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Success, Failure and The Lenten Journey

Often times our Lenten journey can begin as quickly as it ends.  We may resolve to break a habit or develop a virtue.  Yet, for all our efforts, we find that soon our determinations become vague sentiments and by the end of forty days we are sadly where we started.  I found a message in a movie I recently watched that may help us, when we find that our efforts seem to amount to little.

One of my favourite films is “The Imitation Game.”  The historical drama tells the story of Alan Turing, a young mathematician, who was tasked by MI6 to break the secret code of the Nazis during WW2.  He broke the code. The interesting thing for me happens right after as the British use this knowledge of the Germans secret language.

The Allies did not want to tip the Germans to the fact that they had broken the code, so they bided their time.  They moved shipments strategically, while allowing certain others to be sunk.  In this way, victory was somewhere off in the horizon, though the ground soldiers, nor the enemy, knew it not.

In a similar way our own Lenten journey can be compared to the Allied fight against the Nazis.  We too must battle against principalities which seek our destruction.  We too must face off against a culture which seeks to promote materialism, superficality, and pride over and against the values of the Gospel.  We too must contend with our own nature, which often seeks the easy way out over and above doing what’s right.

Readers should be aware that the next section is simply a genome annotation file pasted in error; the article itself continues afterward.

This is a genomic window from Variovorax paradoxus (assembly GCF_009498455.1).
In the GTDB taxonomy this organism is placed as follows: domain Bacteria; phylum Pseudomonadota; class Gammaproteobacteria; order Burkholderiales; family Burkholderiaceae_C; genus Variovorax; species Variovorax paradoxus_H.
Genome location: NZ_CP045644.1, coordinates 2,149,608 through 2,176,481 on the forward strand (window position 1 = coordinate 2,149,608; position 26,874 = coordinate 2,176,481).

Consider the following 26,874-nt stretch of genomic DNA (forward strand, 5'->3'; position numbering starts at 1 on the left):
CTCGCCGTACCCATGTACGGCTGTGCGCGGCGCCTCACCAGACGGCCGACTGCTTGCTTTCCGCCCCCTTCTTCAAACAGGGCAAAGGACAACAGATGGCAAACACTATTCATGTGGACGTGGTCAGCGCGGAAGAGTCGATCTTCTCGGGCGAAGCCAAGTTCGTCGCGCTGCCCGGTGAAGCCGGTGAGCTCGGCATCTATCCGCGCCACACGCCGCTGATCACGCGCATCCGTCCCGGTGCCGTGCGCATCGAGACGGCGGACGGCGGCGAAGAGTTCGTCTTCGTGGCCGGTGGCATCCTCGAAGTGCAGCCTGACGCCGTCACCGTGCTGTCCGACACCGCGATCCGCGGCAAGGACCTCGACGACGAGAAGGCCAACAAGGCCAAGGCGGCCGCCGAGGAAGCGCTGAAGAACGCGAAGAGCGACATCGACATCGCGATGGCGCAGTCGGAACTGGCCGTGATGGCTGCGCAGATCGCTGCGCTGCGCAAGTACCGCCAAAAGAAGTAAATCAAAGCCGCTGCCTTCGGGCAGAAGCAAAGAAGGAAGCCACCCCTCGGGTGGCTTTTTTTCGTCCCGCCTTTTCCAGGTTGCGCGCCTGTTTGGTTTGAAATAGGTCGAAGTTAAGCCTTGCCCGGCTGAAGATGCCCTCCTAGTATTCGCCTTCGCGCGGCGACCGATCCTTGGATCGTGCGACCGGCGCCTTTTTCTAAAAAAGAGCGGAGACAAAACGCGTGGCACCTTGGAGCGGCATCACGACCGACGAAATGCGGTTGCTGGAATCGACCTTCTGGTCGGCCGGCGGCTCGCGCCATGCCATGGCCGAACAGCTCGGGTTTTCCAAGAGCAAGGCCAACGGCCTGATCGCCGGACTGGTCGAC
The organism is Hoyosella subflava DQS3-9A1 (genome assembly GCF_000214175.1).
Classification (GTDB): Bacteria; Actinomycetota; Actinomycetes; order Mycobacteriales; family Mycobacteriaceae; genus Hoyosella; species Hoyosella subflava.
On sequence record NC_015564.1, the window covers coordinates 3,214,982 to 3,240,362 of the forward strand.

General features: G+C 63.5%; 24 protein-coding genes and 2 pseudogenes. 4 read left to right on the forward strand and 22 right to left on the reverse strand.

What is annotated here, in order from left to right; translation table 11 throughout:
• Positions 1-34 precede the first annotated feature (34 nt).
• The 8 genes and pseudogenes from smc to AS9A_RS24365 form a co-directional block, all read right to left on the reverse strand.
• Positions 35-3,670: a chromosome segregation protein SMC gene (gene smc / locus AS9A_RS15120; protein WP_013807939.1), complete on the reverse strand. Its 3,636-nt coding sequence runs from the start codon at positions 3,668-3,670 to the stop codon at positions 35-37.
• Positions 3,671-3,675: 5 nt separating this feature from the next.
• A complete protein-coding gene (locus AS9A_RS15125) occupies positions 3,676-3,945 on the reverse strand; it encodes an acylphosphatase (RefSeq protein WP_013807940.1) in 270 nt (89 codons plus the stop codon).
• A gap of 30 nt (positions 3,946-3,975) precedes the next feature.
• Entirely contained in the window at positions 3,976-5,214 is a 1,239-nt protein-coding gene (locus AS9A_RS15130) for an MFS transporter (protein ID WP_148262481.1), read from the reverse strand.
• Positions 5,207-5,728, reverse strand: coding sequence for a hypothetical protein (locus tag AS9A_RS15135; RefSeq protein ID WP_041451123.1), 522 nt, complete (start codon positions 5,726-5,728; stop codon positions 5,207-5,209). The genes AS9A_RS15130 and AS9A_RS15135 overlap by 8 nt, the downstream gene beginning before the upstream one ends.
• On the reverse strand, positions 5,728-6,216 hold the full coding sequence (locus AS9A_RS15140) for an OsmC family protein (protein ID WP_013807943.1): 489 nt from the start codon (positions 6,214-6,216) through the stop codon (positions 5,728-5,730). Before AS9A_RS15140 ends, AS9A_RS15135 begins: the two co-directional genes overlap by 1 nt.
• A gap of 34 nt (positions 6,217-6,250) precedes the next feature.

Yet, our commander, has already overcome the world (John 16: 33).  Indeed, He has played upon the devices and plots of the enemy and has shown us that death is not the end but is the very beginning of our continued journey.  Though to us ground soldiers, this victory looks precarious, however, the code has been cracked.  All we must do is have faith in our commander, that he knows what he is doing, even though we do not see.

Our attempt to build more virtue, or fight against vice, may then meet with success or failure.  We can however be rest assured, that Christ will have the final say over our lives, and in the end, everything will work out for the good for those who continue to love him (Romans 8:28).